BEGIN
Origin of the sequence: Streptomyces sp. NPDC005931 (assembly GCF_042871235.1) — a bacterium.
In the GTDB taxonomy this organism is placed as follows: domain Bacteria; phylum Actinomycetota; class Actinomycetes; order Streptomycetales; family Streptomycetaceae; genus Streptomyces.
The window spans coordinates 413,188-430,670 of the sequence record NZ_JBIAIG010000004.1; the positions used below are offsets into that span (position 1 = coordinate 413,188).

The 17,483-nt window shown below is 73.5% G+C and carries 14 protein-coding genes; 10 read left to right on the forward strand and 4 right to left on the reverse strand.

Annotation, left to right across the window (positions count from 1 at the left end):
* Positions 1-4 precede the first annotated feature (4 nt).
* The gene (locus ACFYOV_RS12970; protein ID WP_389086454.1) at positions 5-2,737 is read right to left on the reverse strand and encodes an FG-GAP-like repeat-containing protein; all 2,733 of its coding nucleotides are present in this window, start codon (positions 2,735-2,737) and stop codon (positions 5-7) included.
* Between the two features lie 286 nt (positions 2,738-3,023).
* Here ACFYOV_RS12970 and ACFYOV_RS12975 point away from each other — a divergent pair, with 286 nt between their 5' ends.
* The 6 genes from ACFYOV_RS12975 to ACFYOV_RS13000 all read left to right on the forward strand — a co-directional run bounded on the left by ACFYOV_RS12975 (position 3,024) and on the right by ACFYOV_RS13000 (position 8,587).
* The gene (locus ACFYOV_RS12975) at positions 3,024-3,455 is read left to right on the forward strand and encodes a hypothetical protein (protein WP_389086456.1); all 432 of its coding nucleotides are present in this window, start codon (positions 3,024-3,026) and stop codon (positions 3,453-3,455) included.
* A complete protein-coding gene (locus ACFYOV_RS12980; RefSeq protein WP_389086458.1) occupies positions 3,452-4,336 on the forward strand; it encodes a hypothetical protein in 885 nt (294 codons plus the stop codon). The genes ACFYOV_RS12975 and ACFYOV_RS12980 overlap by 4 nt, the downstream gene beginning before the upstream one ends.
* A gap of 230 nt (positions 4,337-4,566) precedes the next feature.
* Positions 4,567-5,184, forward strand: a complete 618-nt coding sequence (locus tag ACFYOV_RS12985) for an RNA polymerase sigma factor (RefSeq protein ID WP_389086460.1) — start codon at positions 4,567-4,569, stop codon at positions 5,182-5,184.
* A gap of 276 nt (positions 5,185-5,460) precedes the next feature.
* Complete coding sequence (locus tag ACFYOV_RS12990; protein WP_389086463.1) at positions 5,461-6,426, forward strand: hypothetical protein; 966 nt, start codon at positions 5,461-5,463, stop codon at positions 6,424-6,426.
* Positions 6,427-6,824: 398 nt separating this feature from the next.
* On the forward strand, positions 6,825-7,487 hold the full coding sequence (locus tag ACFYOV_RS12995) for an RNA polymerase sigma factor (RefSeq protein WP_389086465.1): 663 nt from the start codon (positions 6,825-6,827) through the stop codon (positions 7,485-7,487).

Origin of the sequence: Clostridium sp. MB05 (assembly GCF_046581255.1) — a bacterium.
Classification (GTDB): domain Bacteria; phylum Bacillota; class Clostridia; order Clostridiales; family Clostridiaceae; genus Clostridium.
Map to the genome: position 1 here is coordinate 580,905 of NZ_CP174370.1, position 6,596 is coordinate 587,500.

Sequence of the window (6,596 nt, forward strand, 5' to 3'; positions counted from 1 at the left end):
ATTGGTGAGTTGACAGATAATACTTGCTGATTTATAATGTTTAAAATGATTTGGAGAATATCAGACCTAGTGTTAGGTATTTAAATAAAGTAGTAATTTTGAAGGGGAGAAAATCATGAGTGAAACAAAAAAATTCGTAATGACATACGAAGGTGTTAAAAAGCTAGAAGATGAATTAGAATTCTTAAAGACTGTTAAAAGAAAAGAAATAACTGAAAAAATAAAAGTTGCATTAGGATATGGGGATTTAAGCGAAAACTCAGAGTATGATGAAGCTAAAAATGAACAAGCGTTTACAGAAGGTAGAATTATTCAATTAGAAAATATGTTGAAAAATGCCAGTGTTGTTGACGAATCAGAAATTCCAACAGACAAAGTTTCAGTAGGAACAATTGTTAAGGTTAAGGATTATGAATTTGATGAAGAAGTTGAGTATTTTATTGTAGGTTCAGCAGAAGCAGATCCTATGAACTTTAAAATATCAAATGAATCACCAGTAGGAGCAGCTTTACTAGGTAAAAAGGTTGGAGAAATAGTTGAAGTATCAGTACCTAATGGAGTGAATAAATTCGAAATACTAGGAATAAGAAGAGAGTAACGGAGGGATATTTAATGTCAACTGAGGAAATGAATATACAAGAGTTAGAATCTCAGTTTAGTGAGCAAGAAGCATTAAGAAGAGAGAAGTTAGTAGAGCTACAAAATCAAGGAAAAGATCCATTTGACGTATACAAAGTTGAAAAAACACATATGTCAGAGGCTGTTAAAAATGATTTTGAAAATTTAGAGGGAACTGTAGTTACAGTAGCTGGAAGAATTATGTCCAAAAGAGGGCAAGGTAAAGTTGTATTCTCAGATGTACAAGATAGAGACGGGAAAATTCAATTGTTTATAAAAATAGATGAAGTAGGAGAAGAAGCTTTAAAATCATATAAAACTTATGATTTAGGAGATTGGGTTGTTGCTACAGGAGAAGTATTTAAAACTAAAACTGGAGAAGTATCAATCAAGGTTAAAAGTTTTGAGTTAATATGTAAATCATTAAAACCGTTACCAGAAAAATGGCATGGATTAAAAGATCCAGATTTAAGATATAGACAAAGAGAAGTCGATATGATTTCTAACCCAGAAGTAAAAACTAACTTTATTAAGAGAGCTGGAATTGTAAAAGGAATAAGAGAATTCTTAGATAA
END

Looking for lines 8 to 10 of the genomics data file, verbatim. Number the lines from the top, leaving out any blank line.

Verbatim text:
* Between the two features lie 286 nt (positions 2,738-3,023).
* Here ACFYOV_RS12970 and ACFYOV_RS12975 point away from each other — a divergent pair, with 286 nt between their 5' ends.
* The 6 genes from ACFYOV_RS12975 to ACFYOV_RS13000 all read left to right on the forward strand — a co-directional run bounded on the left by ACFYOV_RS12975 (position 3,024) and on the right by ACFYOV_RS13000 (position 8,587).